Association of MAOA-uVNTR Polymorphism with Subjective Well-Being in Men

Abstract

Quality of life and one’s subjective evaluation of one’s own happiness and well-being are the conventional focus of psychology and sociology. However, a genetic factor has recently been found to affect the subjective evaluation of well-being. The contribution of heredity to a personal level of happiness and life satisfaction has been estimated at 30–50% in twin studies. Individual genes associated with these traits have been identified, but the available data are rather discrepant. In this work, alleles of the monoamine oxidase A gene (MAOA) were tested for association with well-being components, such as happiness, health, dangers of living environment, and stress, in Russian men. Trait assessments were based on questionnaires filled out as part of the World Values Survey. It is shown that, among the uVNTR-3R allele carriers, the proportion of men who have high levels of stress, feel unhappy, and live in unsafe environments is lower. The results are discussed in the context of the gene plasticity concept, which provides a possible explanation for how expression of genes related to behavior changes in different environmental conditions.

This is a preview of subscription content, log in to check access.

References

  1. 1.

    Steptoe, A. and Wardle, J., Enjoying life and living longer, Arch. Int. Med., 2012, vol. 172, no. 3, pp. 273–275.

    Article  Google Scholar 

  2. 2.

    Bartels, M., Genetics of wellbeing and its components satisfaction with life, happiness, and quality of life: a review and meta-analysis of heritability studies, Behav. Genet., 2015, vol. 45, no. 2, pp. 137–156. doi 10.1007/s10519-015-9713-y

    Article  PubMed  PubMed Central  Google Scholar 

  3. 3.

    Frey, B.S., Happy people live longer, Science, 2011, vol. 331, no. 6017, pp. 542–543. doi 10.1126/science. 1201060

    Article  PubMed  CAS  Google Scholar 

  4. 4.

    Kahneman, D. and Deaton, A., High income improves evaluation of life but not emotional well-being, Proc. Natl. Acad. Sci. U.S.A., 2010, vol. 107, no. 38, pp. 16489–16493. doi 10.1073/pnas.1011492107

    Article  PubMed  PubMed Central  Google Scholar 

  5. 5.

    Myers, D.G. and Diener, E., Who is happy?, Psychol. Sci., 1995, vol. 6, pp. 10–19.

    Article  Google Scholar 

  6. 6.

    Bartels, M. and Boomsma, D.I., Born to be happy? The etiology of subjective well-being, Behav. Genet., 2009, vol. 39, no. 6, pp. 605–615. doi 10.1007/s10519-009-9294-8

    Article  PubMed  PubMed Central  Google Scholar 

  7. 7.

    Rietveld, C.A., Cesarini, D., Benjamin, D.J., et al., Molecular genetics and subjective well-being, Proc. Natl. Acad. Sci. U.S.A., 2013, vol. 110, no. 24, pp. 9692–9697. doi 10.1073/pnas.1222171110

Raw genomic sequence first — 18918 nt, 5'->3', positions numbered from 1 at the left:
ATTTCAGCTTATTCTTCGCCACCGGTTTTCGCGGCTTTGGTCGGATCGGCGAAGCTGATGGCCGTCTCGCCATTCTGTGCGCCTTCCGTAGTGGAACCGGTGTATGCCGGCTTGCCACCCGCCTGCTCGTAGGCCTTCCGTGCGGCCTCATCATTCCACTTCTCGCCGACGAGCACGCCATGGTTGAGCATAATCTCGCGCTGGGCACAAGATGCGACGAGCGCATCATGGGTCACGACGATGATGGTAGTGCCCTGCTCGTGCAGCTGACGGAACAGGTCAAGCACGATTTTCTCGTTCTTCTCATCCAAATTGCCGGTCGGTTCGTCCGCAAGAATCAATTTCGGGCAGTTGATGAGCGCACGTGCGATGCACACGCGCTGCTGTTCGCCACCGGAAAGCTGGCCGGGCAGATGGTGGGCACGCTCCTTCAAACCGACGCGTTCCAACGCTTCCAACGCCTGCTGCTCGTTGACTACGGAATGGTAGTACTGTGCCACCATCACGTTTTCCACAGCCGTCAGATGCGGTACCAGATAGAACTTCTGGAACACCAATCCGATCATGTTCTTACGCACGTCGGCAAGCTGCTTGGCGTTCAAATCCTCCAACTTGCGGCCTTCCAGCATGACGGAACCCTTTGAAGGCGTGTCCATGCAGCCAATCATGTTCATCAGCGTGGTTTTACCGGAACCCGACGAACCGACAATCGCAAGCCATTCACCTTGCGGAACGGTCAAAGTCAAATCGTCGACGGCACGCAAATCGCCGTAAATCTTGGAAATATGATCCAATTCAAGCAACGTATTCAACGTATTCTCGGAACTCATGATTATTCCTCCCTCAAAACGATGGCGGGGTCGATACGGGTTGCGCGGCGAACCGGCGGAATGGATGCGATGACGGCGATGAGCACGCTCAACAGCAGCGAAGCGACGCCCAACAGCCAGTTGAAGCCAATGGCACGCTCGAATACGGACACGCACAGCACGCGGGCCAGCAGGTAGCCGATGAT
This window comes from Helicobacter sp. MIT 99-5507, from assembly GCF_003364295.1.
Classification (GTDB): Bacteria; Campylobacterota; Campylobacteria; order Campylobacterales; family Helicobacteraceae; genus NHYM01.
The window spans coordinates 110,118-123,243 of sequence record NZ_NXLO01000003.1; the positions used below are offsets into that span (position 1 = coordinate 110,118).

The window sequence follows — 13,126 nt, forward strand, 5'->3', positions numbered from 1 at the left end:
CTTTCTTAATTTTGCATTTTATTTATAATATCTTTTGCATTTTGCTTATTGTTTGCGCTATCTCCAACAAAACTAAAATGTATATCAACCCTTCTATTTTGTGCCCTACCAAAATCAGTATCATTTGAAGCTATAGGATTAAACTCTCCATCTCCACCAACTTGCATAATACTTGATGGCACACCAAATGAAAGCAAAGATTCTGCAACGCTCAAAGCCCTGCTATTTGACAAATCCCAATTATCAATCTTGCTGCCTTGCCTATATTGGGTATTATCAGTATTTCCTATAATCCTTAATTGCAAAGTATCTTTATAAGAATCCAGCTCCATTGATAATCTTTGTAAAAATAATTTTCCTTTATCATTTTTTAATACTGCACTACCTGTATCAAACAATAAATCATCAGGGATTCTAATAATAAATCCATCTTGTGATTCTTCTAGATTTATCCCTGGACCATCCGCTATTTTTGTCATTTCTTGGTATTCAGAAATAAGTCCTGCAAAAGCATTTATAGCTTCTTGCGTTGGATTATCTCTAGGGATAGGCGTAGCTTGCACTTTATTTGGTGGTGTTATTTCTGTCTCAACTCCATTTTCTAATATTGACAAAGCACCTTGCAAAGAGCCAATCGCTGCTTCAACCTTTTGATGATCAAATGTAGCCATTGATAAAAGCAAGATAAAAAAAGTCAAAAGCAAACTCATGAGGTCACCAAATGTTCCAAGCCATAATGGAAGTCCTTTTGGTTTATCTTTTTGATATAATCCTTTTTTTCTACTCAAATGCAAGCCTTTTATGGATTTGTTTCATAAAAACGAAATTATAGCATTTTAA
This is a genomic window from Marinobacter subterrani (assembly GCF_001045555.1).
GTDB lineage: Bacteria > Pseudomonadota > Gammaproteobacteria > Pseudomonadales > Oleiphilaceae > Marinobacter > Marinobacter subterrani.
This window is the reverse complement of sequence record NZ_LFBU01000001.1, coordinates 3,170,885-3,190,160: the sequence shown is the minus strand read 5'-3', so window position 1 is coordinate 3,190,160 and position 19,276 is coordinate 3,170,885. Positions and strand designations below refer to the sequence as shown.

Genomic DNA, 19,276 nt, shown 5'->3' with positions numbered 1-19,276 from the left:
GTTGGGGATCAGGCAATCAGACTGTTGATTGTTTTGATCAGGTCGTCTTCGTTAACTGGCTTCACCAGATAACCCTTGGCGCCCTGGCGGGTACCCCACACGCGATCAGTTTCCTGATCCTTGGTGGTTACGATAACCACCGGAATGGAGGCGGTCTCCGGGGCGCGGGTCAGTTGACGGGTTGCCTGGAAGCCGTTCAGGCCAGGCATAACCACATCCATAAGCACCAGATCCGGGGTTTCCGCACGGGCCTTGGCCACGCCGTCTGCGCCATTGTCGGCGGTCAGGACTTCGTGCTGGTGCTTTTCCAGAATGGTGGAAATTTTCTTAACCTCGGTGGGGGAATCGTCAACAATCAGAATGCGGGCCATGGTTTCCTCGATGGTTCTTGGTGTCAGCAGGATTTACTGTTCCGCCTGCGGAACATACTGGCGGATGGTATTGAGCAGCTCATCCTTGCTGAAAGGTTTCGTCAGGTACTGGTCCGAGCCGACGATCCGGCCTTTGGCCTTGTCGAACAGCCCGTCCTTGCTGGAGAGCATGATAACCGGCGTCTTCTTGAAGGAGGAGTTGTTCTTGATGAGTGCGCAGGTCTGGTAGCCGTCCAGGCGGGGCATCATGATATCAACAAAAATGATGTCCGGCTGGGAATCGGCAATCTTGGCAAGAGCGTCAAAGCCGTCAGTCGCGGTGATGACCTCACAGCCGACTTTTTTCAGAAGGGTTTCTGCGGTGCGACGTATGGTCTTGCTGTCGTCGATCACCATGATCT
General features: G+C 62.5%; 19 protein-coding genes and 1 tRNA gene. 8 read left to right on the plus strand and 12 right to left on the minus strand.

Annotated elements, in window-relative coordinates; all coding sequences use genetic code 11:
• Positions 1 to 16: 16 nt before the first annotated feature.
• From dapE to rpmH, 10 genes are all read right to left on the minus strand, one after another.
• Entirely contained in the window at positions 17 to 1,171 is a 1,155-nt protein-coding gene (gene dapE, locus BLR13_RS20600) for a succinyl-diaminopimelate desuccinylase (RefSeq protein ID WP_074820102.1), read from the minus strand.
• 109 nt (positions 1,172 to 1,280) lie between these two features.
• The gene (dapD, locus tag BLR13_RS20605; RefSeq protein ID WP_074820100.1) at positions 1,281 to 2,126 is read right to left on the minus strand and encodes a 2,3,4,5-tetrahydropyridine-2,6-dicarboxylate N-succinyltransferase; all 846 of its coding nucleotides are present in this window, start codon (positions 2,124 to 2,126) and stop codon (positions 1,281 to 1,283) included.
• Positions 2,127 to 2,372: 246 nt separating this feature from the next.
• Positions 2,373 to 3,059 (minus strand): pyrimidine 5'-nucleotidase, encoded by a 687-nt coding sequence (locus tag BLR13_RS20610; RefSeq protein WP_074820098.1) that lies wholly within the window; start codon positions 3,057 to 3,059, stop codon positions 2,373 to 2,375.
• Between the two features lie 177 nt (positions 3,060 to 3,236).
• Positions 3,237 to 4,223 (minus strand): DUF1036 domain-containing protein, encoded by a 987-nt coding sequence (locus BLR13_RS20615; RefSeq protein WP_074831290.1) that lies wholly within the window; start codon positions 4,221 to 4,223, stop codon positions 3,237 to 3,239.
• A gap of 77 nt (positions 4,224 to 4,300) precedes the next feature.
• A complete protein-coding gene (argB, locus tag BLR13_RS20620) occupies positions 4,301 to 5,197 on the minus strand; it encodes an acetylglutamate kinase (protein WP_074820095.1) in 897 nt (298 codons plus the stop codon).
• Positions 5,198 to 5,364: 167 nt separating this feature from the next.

Article  PubMed  PubMed Central  Google Scholar 

  8. 8.

    Matsunaga, M., Isowa, T., Yamakawa, K., et al., Genetic variations in the human cannabinoid receptor gene are associated with happiness, PLoS One, 2014, vol. 9, no. 4. P: e93771. https://doi.org/10.1371/journal. pone.0093771.

    Article  PubMed  PubMed Central  CAS  Google Scholar 

  9. 9.

    Fredrickson, B.L., Grewen, K.M., Coffey, K.A., et al., A functional genomic perspective on human wellbeing, Proc. Natl. Acad. Sci. U.S.A., 2013, vol. 110, no. 33, pp. 13684–13689. doi 10.1073/pnas.1305419110

    Article  PubMed  PubMed Central  Google Scholar 

  10. 10.

    Chen, H., Pine, D.S., Ernst, M., et al., The MAOA gene predicts happiness in women, Prog. Neuro-Psychopharmacol. Biol. Psychiatry, 2013, vol. 40, pp. 122–125. https://doi.org/10.1016/j.pnpbp.2012.07.018.

    Article  CAS  Google Scholar 

  11. 11.

    Sprangers, M.A., Thong, M.S., Bartels, M., et al., Biological pathways, candidate genes, and molecular markers associated with quality-of-life domains: an update, Qual. Life Res., 2014, vol. 23, no. 7, pp. 1997–2013.

    Article  PubMed  PubMed Central  Google Scholar 

  12. 12.

    Okbay, A., Baselmans, B.M., De Neve, J.E., et al., Genetic variants associated with subjective well-being, depressive symptoms, and neuroticism identified through genome-wide analyses, Nat. Genet., 2016, vol. 48, no. 6, pp. 624–633. doi 10.1038/ng.3552

    Article  PubMed  PubMed Central  CAS  Google Scholar 

  13. 13.

    De Neve, J.E., Christakis, N.A., Fowler, J.H., and Frey, B.S., Genes, economics, and happiness, J. Neurosci. Psychol. Econ., 2012, vol. 5, no. 4, pp. 193–211. http://dx.doi.org/10.1037/a0030292.

    Article  Google Scholar 

  14. 14.

    Lan, N.C., Heinzmann, C., Gal, A., et al., Human monoamine oxidase A and B genes map to Xp11.23 and are deleted in a patient with Norrie disease, Genomics, 1989, vol. 4, pp. 552–559. https://doi.org/10.1016/0888-7543(89)90279-6.

    Article  PubMed  CAS  Google Scholar 

  15. 15.

    Brunner, H.G., Nelen, M., Breakefield, X.O., et al., Abnormal behavior associated with a point mutation in the structural gene for monoamine oxidase A, Science, 1993, vol. 262, pp. 578–580. doi 10.1126/science. 8211186

    Article  PubMed  CAS  Google Scholar 

  16. 16.

    Sabol, S.Z., Hu, S., and Hamer, D., A functional polymorphism in the monoamine oxidase A gene promoter, Hum Genet., 1998, vol. 103, no. 3, pp. 273–279.

    Article  PubMed  CAS  Google Scholar 

  17. 17.

    Ficks, C.A. and Waldman, I.D., Candidate genes for aggression and antisocial behavior: a meta-analysis of association studies of the 5HTTLPR and MAOAuVNTR, Behav. Genet., 2014, vol. 44, no. 5, pp. 427–444. doi 10.1007/s10519-014-9661-y

    Article  PubMed  Google Scholar 

  18. 18.